Monday, December 27

The Golden Apple Part III a.k.a. Goldrush

Unlike my first two posts about the golden apple, this is not a story of mythology, but rather one of a tangible fruit.  The Goldrush apple is a product of nature, but also of science, more specifically of apple breeding, which has been  the source of many new apple varieties over the past century.  Unlike the Baldwin, McIntosh or Red Delicious, which all originated as chance seedlings, the Goldrush is the progeny of several existing varieties including Rome, Golden Delicious and a variety of crab apple, which were all intentionally crossed and recrossed over a series of generations to eventually yield what would become the Goldrush. 
The Goldrush Family Tree from:

All of these crosses were performed by the Purdue, Rutgers and Illinois (PRI) breeding program, which developed the Goldrush as part of their ongoing attempt to breed scab resistant apple varieties.
Almost all of the varieties released by PRI under this breeding program, which include Enterprise, Redfree and Goldrush among others, contain a single scab resistant gene Vf derived from Malus floribunda, a species of crab apple.  The original tree that bore what would become Goldrush apples was planted in 1973 on the Purdue Horticulture Research Farm in West Lafayette, Indiana.  It was one of many trees that were planted with seeds resulting from a cross between a Golden Delicious as the seed parent and a variety known as Co-op 17 as the pollen parent.  Its official location on the farm was in block HE row 4, tree 16.  In October 1980 the tree was selected for further testing under the name Co-op 38.  Not until 1994 was the variety finally released to growers under the name Goldrush.  
Because of it's scab resistance, Goldrush is a good variety for organic growers, who often struggle to control scab in varieties that do not have the built-in genetic resistance.  I had not heard the name until this fall when I picked at Cornell Orchards.  During conversations about the picking season, Goldrush would often be mentioned as the variety that marked the end of the season, the final apple to be picked, often in the cold, sometimes snowy days of early November.  Like many late season apples, Goldrush are particularly good keepers, often needing additional time in storage to fully ripen.  In fact, several people I have spoken to, do not recommend biting into a Goldrush until at least a month after they have been picked.
I chose them as one of a few varieties to store in my basement for the winter months.  My basement, although cooler than the house, is not a true cellar by any stretch of the imagination.  I have found it takes truly good keepers to stand the test of time with my storage methods.  Today I dug out a Goldrush to test the flavor and texture.  Although it was slightly soft to the touch, when cut open the texture of the flesh was firm and amazingly crisp with no mealiness.  It tasted strikingly sweet, yet there was a distinct zing hidden in the complex flavors.  Of the storage varieties I have encountered this is one of my favorites.  We will see how it holds up in February or March, but for now I can say this apple excited my taste buds and added a little sweetness to a cold and very snowy December day.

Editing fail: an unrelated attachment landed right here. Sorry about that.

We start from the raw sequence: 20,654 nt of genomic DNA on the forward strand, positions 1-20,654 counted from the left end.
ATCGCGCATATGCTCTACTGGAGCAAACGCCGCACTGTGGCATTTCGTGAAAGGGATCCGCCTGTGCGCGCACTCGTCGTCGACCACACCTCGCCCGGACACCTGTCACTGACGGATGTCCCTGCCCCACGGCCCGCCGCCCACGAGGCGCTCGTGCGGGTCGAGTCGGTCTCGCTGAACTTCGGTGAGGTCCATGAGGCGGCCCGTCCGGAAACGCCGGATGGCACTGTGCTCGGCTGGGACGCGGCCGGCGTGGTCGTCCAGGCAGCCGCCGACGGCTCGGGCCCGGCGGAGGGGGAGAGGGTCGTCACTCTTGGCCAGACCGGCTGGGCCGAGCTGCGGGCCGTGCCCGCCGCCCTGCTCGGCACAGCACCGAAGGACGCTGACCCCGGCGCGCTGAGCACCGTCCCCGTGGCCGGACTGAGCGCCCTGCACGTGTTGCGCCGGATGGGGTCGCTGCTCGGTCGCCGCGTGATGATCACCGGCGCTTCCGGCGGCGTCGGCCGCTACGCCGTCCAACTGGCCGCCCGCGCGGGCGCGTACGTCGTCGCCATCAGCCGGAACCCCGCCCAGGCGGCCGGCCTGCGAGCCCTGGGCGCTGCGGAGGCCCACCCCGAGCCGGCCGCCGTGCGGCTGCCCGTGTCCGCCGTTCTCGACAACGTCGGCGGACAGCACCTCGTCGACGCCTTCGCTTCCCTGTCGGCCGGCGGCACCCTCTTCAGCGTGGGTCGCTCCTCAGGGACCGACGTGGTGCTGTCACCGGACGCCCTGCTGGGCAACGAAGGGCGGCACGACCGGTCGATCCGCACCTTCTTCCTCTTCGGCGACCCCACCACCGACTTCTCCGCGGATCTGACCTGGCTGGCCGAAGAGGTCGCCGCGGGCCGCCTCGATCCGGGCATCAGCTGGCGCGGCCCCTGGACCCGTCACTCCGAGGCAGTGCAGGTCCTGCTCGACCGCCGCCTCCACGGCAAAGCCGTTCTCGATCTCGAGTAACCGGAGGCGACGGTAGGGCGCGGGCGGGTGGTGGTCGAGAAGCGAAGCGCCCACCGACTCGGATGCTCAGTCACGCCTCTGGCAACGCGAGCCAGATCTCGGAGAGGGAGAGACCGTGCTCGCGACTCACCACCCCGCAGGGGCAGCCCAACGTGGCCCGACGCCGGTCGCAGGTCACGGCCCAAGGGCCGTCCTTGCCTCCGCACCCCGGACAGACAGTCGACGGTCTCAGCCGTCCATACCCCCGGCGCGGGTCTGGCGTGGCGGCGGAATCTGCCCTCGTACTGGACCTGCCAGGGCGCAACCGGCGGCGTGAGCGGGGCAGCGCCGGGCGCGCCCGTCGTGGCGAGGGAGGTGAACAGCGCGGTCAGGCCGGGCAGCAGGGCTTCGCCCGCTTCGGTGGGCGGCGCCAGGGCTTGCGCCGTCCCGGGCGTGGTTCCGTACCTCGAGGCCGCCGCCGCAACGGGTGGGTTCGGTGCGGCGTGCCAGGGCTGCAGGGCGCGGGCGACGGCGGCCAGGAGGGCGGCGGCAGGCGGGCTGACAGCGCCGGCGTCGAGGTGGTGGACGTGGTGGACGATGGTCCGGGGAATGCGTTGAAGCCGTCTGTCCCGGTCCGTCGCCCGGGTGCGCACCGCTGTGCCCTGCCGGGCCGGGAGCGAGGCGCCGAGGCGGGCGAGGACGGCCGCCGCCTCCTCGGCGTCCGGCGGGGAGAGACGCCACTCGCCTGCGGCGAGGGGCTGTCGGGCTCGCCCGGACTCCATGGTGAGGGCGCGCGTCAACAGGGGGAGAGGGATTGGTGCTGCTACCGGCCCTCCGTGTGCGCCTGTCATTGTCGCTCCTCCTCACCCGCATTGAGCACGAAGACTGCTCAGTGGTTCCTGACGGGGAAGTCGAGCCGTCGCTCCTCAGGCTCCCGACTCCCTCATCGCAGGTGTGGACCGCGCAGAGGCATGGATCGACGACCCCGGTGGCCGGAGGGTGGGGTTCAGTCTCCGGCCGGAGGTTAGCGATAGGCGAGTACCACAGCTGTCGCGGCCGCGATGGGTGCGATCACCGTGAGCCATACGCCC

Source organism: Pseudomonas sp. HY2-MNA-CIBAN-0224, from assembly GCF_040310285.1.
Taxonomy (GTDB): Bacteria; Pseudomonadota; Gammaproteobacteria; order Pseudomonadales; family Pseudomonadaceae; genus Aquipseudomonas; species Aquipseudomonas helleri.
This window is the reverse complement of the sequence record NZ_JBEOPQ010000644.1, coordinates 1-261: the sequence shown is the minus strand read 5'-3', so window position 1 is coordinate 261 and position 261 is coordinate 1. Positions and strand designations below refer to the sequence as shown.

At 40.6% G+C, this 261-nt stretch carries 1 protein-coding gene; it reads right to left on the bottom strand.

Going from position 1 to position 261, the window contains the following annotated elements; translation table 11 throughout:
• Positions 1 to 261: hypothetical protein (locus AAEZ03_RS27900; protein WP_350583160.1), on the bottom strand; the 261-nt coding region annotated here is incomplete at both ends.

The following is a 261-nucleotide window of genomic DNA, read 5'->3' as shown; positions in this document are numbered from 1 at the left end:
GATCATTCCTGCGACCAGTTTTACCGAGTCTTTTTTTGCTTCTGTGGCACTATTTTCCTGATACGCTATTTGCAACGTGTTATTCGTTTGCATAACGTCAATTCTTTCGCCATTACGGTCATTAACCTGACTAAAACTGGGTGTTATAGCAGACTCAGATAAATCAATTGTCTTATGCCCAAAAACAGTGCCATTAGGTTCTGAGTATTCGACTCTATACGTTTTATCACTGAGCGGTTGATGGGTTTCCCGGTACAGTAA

Sunday, December 12

First Snow

Winter's first snow is always a thing of excitement for me.  Like the sight of the first Robin or the taste of my first apple, I feel as though it serves to mark the season.  This past week the flurries and flakes flew in the Finger Lakes region, blanketing the ground with a dusting some places and up to a few feet in others. 
After a few weeks back in Wisconsin for an extended Thanksgiving visit with family and friends, I returned to Ithaca last weekend.  With flurries in the air this past week, I also returned to the orchard to help with some fencing work.  
Slowly, over the past several years, the orchard has been replacing the archaic chain-link fence that has surrounded the Lansing orchard since before the first trees were planted.  November and December are usually the only months slow enough at the orchard to allow for time to build the fence and that is only if there is not too much snow on the ground to prevent the tractors to from getting around the orchard.
So this week, with highs only in the mid-twenties, I dug out my long underwear and fleece-line boots and headed out to the fence line.
The trees in the orchard are almost all bare.  Here and there a few leaves still cling, mostly on the later varieties like the Ida Red and Gold Rush.  The trees left naked, dozing off for their winter sleep, appear so much smaller than they did in their full regalia.  Those that seemed to tower above you in October now have a more modest reach towards the sky.  The fallen, half rotten apples still show their rosy cheeks through the dusting of snow upon the ground.  The apples missed by the picking crew, those camouflaged by the leaves, now hang like forgotten ornaments on the tree.  The Golden Delicious, which were so well hidden a few months ago now stand out in stark contrast to the dark branches and snow the flies through the air and blankets the ground.
Building fence is not something that can be rushed.  Stretching three hundred and thirty feet of ten-foot tall wire mesh, requires close attention to detail in order to maintain proper tension and work out any kinks that form as the fence conforms to the contours of the land.  The key is finding ways to keep warm, moving as much a possible.  Taking breaks for a cup of tea or hot chocolate never hurts either.

Sunday, November 14

After Apple Picking

My long two-pointed ladder's sticking through a tree
Toward heaven still,